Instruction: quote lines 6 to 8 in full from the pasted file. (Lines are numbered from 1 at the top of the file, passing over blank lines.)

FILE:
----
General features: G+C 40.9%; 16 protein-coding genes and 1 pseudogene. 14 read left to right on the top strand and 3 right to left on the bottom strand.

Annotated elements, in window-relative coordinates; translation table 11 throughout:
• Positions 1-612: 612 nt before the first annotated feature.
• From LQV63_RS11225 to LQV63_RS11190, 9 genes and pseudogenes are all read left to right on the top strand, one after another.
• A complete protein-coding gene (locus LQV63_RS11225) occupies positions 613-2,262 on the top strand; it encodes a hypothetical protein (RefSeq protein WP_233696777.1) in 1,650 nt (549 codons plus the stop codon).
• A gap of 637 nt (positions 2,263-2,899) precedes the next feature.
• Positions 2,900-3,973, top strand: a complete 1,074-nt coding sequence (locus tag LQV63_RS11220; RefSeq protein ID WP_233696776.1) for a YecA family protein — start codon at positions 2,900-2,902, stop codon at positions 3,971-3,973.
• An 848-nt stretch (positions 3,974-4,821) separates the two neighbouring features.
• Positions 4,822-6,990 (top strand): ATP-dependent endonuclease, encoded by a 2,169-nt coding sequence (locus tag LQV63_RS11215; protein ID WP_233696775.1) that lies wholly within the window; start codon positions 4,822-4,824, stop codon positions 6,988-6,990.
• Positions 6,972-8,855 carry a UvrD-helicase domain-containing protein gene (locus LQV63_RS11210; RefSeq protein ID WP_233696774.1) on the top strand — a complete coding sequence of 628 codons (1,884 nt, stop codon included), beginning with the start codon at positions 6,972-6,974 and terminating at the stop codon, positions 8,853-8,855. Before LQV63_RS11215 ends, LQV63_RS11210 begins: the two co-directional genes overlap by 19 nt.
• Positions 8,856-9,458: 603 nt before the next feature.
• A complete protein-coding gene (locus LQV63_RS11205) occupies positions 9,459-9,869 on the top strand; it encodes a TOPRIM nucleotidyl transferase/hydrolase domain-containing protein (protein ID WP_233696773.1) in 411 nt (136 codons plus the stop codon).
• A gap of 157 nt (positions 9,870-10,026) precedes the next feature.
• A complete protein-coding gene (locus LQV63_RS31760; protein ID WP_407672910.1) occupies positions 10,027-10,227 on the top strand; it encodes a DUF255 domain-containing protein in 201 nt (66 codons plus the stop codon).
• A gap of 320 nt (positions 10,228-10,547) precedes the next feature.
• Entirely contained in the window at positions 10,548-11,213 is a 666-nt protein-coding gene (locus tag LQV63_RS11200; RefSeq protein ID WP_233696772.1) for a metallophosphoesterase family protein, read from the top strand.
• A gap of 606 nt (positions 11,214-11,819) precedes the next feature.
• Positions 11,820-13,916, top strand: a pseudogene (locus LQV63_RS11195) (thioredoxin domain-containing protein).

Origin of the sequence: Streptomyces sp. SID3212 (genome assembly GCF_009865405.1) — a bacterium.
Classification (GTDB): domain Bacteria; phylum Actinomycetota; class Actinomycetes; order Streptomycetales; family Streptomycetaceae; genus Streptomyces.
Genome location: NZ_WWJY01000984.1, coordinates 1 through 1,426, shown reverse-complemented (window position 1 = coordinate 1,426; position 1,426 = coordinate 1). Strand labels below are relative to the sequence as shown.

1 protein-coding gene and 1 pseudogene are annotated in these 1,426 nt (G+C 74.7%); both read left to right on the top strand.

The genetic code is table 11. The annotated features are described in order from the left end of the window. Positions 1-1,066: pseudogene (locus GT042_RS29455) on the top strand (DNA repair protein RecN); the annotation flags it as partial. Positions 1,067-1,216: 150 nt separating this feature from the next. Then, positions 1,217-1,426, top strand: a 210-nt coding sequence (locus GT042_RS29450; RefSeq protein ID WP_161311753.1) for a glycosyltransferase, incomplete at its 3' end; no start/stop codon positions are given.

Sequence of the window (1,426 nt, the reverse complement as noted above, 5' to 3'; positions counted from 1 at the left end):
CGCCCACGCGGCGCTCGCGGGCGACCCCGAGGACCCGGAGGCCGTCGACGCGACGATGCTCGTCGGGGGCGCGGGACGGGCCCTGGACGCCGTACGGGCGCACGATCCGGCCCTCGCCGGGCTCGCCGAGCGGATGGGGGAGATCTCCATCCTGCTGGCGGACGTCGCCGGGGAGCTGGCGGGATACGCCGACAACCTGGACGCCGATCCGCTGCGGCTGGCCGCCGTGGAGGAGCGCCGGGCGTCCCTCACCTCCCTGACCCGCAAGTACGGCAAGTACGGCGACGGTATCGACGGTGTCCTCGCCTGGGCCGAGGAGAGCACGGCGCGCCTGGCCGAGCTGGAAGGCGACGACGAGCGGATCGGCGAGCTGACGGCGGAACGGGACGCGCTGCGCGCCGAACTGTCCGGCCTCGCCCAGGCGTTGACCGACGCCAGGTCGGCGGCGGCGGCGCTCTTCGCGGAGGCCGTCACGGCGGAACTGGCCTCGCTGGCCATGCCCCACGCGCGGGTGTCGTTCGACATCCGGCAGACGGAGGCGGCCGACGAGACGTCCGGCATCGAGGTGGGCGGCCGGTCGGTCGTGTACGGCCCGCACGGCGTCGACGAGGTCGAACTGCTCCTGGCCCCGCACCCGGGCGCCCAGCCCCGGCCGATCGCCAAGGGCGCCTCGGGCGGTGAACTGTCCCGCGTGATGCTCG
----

• A gap of 637 nt (positions 2,263-2,899) precedes the next feature.
• Positions 2,900-3,973, top strand: a complete 1,074-nt coding sequence (locus tag LQV63_RS11220; RefSeq protein ID WP_233696776.1) for a YecA family protein — start codon at positions 2,900-2,902, stop codon at positions 3,971-3,973.
• An 848-nt stretch (positions 3,974-4,821) separates the two neighbouring features.